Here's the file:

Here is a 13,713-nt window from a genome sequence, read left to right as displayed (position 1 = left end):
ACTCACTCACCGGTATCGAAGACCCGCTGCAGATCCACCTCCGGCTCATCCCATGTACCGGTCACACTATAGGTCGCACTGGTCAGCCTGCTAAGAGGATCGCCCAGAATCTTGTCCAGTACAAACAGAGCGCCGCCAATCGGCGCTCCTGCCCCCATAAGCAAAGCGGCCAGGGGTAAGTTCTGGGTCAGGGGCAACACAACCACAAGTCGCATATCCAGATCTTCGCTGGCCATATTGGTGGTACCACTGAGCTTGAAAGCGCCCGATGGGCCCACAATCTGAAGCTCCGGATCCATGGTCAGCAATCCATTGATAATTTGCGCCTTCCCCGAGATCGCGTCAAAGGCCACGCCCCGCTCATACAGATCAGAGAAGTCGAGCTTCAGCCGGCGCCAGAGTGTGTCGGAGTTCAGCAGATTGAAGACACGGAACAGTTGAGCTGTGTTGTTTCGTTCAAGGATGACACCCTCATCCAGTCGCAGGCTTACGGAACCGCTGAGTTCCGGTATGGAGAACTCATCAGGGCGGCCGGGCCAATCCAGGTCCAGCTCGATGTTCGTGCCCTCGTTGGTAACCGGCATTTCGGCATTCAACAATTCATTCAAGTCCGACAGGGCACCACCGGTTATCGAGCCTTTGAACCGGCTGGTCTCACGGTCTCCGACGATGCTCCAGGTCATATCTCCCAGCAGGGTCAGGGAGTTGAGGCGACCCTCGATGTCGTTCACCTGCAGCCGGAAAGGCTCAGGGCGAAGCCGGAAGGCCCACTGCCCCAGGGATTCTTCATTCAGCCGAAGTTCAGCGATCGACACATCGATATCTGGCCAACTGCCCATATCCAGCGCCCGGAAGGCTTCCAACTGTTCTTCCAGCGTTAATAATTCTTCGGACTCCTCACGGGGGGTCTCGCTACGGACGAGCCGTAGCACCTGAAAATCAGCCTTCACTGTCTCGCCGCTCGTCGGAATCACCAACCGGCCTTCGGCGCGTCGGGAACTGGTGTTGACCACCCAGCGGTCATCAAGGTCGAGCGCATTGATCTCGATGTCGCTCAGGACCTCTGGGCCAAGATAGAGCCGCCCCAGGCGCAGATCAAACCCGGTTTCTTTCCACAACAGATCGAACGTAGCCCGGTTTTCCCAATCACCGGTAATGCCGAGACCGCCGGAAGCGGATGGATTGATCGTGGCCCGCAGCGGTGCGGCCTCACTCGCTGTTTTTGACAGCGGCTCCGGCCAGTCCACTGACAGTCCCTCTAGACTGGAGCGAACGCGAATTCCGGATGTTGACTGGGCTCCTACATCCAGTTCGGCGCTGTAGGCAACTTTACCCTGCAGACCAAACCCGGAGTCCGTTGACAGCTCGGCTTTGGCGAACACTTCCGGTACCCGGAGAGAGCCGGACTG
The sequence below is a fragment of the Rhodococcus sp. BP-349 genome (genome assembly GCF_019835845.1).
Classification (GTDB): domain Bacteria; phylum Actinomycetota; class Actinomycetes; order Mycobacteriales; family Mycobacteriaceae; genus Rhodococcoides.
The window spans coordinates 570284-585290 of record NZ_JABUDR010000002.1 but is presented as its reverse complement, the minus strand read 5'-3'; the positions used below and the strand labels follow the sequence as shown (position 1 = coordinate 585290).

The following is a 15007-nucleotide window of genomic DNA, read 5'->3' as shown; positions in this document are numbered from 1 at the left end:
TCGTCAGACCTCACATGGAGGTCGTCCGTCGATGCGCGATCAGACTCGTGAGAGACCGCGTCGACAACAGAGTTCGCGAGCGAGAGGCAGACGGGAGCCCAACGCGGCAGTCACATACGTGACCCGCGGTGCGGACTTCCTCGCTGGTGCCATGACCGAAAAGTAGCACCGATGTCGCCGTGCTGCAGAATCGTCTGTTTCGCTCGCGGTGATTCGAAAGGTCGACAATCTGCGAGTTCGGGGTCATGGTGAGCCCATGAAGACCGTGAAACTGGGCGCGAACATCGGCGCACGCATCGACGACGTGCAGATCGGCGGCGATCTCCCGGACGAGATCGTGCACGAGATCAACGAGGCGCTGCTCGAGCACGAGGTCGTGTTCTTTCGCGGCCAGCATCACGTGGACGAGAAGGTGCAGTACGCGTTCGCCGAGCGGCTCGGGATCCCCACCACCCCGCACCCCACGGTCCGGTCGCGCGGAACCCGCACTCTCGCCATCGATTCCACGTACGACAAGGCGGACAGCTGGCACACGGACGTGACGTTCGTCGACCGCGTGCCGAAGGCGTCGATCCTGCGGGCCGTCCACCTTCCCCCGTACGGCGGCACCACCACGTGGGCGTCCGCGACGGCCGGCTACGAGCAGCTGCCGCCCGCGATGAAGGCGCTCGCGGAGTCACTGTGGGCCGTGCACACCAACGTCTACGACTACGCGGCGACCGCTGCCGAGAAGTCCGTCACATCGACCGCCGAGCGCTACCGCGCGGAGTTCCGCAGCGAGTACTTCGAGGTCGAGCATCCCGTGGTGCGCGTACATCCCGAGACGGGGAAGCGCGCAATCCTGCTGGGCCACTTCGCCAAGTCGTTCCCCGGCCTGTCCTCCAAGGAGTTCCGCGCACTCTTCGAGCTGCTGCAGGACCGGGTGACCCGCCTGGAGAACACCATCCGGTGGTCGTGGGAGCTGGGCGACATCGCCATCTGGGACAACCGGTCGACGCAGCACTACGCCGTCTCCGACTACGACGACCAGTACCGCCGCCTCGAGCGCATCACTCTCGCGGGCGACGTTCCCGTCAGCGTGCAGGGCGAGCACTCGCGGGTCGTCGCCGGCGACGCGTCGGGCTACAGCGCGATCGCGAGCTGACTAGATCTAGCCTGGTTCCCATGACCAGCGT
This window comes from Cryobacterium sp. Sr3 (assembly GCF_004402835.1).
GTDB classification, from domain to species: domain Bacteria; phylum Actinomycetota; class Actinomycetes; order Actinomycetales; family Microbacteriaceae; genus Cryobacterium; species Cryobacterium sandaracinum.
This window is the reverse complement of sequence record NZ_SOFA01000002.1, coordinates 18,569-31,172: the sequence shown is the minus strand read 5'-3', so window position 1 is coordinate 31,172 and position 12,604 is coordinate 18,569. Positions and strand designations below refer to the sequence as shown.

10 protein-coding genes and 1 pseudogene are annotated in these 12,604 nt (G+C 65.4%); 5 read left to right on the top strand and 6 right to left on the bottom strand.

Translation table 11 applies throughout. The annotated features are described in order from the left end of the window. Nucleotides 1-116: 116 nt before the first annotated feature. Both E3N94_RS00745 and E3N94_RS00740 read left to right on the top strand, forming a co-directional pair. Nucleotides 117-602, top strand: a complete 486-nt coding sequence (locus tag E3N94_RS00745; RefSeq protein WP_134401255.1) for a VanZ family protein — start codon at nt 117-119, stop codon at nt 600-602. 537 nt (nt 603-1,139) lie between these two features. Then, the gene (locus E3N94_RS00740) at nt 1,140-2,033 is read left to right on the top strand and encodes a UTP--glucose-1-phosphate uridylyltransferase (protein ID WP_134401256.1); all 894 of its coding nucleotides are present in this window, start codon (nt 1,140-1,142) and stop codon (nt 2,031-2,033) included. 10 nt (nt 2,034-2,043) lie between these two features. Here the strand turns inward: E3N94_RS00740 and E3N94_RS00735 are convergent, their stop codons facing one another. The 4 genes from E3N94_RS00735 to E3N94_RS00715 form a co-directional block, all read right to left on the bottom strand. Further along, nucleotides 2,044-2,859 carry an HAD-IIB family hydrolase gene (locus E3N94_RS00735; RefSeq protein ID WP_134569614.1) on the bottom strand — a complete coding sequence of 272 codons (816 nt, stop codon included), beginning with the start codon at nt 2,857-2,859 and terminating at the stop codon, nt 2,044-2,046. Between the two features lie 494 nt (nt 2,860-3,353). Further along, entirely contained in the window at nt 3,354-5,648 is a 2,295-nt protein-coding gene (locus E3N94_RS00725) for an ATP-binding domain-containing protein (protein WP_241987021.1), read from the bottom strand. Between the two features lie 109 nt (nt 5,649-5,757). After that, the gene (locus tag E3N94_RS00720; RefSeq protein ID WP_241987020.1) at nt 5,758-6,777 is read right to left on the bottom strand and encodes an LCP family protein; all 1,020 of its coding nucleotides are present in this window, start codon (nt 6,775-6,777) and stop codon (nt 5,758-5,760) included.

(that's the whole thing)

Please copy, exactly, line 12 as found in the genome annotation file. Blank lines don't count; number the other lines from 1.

Translation table 11 applies throughout. The annotated features are described in order from the left end of the window. Nucleotides 1-116: 116 nt before the first annotated feature. Both E3N94_RS00745 and E3N94_RS00740 read left to right on the top strand, forming a co-directional pair. Nucleotides 117-602, top strand: a complete 486-nt coding sequence (locus tag E3N94_RS00745; RefSeq protein WP_134401255.1) for a VanZ family protein — start codon at nt 117-119, stop codon at nt 600-602. 537 nt (nt 603-1,139) lie between these two features. Then, the gene (locus E3N94_RS00740) at nt 1,140-2,033 is read left to right on the top strand and encodes a UTP--glucose-1-phosphate uridylyltransferase (protein ID WP_134401256.1); all 894 of its coding nucleotides are present in this window, start codon (nt 1,140-1,142) and stop codon (nt 2,031-2,033) included. 10 nt (nt 2,034-2,043) lie between these two features. Here the strand turns inward: E3N94_RS00740 and E3N94_RS00735 are convergent, their stop codons facing one another. The 4 genes from E3N94_RS00735 to E3N94_RS00715 form a co-directional block, all read right to left on the bottom strand. Further along, nucleotides 2,044-2,859 carry an HAD-IIB family hydrolase gene (locus E3N94_RS00735; RefSeq protein ID WP_134569614.1) on the bottom strand — a complete coding sequence of 272 codons (816 nt, stop codon included), beginning with the start codon at nt 2,857-2,859 and terminating at the stop codon, nt 2,044-2,046. Between the two features lie 494 nt (nt 2,860-3,353). Further along, entirely contained in the window at nt 3,354-5,648 is a 2,295-nt protein-coding gene (locus E3N94_RS00725) for an ATP-binding domain-containing protein (protein WP_241987021.1), read from the bottom strand. Between the two features lie 109 nt (nt 5,649-5,757). After that, the gene (locus tag E3N94_RS00720; RefSeq protein ID WP_241987020.1) at nt 5,758-6,777 is read right to left on the bottom strand and encodes an LCP family protein; all 1,020 of its coding nucleotides are present in this window, start codon (nt 6,775-6,777) and stop codon (nt 5,758-5,760) included.